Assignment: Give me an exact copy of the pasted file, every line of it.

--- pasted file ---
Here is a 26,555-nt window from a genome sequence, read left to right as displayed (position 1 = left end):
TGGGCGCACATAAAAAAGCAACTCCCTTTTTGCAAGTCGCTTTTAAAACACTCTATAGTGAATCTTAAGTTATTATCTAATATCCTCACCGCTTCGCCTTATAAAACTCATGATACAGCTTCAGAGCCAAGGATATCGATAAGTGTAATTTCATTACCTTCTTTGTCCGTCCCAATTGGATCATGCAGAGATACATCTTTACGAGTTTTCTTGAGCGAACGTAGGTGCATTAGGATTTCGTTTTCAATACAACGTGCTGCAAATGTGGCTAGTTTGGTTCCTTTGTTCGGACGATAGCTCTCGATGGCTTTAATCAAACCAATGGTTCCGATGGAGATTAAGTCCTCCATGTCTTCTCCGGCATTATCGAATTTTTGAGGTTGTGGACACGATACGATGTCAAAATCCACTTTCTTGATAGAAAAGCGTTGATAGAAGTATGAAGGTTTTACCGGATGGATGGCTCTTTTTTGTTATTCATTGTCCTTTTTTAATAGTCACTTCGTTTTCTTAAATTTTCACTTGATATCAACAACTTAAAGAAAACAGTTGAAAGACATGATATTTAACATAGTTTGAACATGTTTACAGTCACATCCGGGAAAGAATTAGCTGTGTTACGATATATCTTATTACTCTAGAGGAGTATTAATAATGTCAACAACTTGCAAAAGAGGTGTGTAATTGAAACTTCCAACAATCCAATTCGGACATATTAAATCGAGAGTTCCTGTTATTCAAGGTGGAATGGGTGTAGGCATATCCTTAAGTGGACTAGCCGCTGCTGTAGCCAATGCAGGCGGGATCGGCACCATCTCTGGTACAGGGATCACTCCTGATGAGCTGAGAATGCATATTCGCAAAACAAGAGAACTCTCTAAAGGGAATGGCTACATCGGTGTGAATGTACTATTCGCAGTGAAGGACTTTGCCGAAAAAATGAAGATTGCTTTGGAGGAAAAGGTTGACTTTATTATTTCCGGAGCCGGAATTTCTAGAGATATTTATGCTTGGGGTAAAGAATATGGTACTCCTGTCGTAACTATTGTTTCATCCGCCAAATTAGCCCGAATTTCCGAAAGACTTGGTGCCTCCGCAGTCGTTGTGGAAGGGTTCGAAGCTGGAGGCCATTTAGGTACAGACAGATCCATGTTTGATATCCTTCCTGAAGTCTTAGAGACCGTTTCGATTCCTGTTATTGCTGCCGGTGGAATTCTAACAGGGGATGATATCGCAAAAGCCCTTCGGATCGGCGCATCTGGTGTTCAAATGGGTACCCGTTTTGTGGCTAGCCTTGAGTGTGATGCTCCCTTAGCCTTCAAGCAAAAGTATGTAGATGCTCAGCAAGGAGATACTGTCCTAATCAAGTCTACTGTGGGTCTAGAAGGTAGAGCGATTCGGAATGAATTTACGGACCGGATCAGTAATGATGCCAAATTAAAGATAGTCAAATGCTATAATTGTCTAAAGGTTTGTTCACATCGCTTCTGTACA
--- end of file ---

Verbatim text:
Here is a 26,555-nt window from a genome sequence, read left to right as displayed (position 1 = left end):
TGGGCGCACATAAAAAAGCAACTCCCTTTTTGCAAGTCGCTTTTAAAACACTCTATAGTGAATCTTAAGTTATTATCTAATATCCTCACCGCTTCGCCTTATAAAACTCATGATACAGCTTCAGAGCCAAGGATATCGATAAGTGTAATTTCATTACCTTCTTTGTCCGTCCCAATTGGATCATGCAGAGATACATCTTTACGAGTTTTCTTGAGCGAACGTAGGTGCATTAGGATTTCGTTTTCAATACAACGTGCTGCAAATGTGGCTAGTTTGGTTCCTTTGTTCGGACGATAGCTCTCGATGGCTTTAATCAAACCAATGGTTCCGATGGAGATTAAGTCCTCCATGTCTTCTCCGGCATTATCGAATTTTTGAGGTTGTGGACACGATACGATGTCAAAATCCACTTTCTTGATAGAAAAGCGTTGATAGAAGTATGAAGGTTTTACCGGATGGATGGCTCTTTTTTGTTATTCATTGTCCTTTTTTAATAGTCACTTCGTTTTCTTAAATTTTCACTTGATATCAACAACTTAAAGAAAACAGTTGAAAGACATGATATTTAACATAGTTTGAACATGTTTACAGTCACATCCGGGAAAGAATTAGCTGTGTTACGATATATCTTATTACTCTAGAGGAGTATTAATAATGTCAACAACTTGCAAAAGAGGTGTGTAATTGAAACTTCCAACAATCCAATTCGGACATATTAAATCGAGAGTTCCTGTTATTCAAGGTGGAATGGGTGTAGGCATATCCTTAAGTGGACTAGCCGCTGCTGTAGCCAATGCAGGCGGGATCGGCACCATCTCTGGTACAGGGATCACTCCTGATGAGCTGAGAATGCATATTCGCAAAACAAGAGAACTCTCTAAAGGGAATGGCTACATCGGTGTGAATGTACTATTCGCAGTGAAGGACTTTGCCGAAAAAATGAAGATTGCTTTGGAGGAAAAGGTTGACTTTATTATTTCCGGAGCCGGAATTTCTAGAGATATTTATGCTTGGGGTAAAGAATATGGTACTCCTGTCGTAACTATTGTTTCATCCGCCAAATTAGCCCGAATTTCCGAAAGACTTGGTGCCTCCGCAGTCGTTGTGGAAGGGTTCGAAGCTGGAGGCCATTTAGGTACAGACAGATCCATGTTTGATATCCTTCCTGAAGTCTTAGAGACCGTTTCGATTCCTGTTATTGCTGCCGGTGGAATTCTAACAGGGGATGATATCGCAAAAGCCCTTCGGATCGGCGCATCTGGTGTTCAAATGGGTACCCGTTTTGTGGCTAGCCTTGAGTGTGATGCTCCCTTAGCCTTCAAGCAAAAGTATGTAGATGCTCAGCAAGGAGATACTGTCCTAATCAAGTCTACTGTGGGTCTAGAAGGTAGAGCGATTCGGAATGAATTTACGGACCGGATCAGTAATGATGCCAAATTAAAGATAGTCAAATGCTATAATTGTCTAAAGGTTTGTTCACATCGCTTCTGTACA